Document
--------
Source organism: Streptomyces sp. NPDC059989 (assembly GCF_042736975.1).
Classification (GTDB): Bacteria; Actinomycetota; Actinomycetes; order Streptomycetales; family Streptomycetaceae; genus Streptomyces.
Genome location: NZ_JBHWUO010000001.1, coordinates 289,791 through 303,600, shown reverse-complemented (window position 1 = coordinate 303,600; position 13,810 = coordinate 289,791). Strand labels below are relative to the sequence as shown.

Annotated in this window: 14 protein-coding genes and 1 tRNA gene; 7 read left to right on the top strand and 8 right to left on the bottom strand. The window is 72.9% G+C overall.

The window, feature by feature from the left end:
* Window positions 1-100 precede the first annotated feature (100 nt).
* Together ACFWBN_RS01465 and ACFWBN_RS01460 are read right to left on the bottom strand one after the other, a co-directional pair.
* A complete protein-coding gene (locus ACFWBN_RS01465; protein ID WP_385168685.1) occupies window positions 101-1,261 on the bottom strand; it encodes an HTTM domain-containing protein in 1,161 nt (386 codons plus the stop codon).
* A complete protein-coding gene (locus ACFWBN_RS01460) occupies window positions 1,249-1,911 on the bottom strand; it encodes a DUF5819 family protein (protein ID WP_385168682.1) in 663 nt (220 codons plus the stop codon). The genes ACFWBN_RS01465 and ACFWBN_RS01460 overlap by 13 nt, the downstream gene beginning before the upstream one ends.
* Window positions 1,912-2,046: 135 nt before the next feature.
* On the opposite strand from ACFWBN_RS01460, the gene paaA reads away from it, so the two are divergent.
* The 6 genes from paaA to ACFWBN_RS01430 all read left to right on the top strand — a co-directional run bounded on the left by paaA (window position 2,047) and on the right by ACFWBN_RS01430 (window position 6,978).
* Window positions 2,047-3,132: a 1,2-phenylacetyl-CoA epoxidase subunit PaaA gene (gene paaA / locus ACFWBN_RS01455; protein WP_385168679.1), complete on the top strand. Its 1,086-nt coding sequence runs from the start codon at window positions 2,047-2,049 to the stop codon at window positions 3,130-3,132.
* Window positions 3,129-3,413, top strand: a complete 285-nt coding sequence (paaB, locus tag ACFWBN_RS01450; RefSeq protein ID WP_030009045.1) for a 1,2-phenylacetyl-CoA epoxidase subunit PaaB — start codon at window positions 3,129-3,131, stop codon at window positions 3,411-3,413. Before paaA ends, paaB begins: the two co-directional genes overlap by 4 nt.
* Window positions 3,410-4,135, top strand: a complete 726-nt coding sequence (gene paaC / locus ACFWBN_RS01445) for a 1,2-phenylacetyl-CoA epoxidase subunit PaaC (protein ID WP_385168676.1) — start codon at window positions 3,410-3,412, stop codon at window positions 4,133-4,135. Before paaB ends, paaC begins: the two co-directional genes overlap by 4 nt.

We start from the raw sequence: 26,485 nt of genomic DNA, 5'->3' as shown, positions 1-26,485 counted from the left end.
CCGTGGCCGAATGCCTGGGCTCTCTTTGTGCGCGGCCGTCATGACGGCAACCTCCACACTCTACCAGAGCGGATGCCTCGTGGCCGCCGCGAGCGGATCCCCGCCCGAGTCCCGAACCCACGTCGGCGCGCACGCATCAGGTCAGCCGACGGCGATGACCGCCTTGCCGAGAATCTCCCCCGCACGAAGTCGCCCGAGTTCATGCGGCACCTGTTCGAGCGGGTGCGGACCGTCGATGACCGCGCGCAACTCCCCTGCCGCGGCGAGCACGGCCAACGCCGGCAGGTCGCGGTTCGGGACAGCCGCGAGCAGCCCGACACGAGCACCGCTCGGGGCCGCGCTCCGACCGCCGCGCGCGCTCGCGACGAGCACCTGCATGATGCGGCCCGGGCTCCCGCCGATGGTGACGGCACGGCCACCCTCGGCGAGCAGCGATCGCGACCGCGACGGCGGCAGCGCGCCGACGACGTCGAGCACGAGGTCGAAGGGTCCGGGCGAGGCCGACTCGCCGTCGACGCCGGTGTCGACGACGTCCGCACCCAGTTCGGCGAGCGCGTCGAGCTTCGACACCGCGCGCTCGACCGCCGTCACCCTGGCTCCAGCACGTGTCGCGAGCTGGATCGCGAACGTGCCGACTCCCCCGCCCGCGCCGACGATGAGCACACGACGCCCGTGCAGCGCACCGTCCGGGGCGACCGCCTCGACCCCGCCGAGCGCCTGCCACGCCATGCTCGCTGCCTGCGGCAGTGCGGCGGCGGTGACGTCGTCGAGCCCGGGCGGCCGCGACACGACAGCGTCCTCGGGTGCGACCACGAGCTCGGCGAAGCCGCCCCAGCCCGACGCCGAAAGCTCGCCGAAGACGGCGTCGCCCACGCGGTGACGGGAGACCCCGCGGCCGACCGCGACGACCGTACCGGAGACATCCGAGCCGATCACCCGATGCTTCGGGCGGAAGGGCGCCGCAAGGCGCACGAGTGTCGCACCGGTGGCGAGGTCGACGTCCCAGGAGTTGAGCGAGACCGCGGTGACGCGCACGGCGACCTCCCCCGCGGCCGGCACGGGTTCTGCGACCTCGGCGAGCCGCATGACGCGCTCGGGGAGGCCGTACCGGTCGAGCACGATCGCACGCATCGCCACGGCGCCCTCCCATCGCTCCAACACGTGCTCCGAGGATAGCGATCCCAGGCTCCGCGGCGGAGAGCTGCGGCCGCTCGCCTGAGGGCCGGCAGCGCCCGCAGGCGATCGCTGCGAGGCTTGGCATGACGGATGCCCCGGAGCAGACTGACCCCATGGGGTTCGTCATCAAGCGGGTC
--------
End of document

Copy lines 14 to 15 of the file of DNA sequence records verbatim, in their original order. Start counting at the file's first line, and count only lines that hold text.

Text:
* Window positions 3,129-3,413, top strand: a complete 285-nt coding sequence (paaB, locus tag ACFWBN_RS01450; RefSeq protein ID WP_030009045.1) for a 1,2-phenylacetyl-CoA epoxidase subunit PaaB — start codon at window positions 3,129-3,131, stop codon at window positions 3,411-3,413. Before paaA ends, paaB begins: the two co-directional genes overlap by 4 nt.
* Window positions 3,410-4,135, top strand: a complete 726-nt coding sequence (gene paaC / locus ACFWBN_RS01445) for a 1,2-phenylacetyl-CoA epoxidase subunit PaaC (protein ID WP_385168676.1) — start codon at window positions 3,410-3,412, stop codon at window positions 4,133-4,135. Before paaB ends, paaC begins: the two co-directional genes overlap by 4 nt.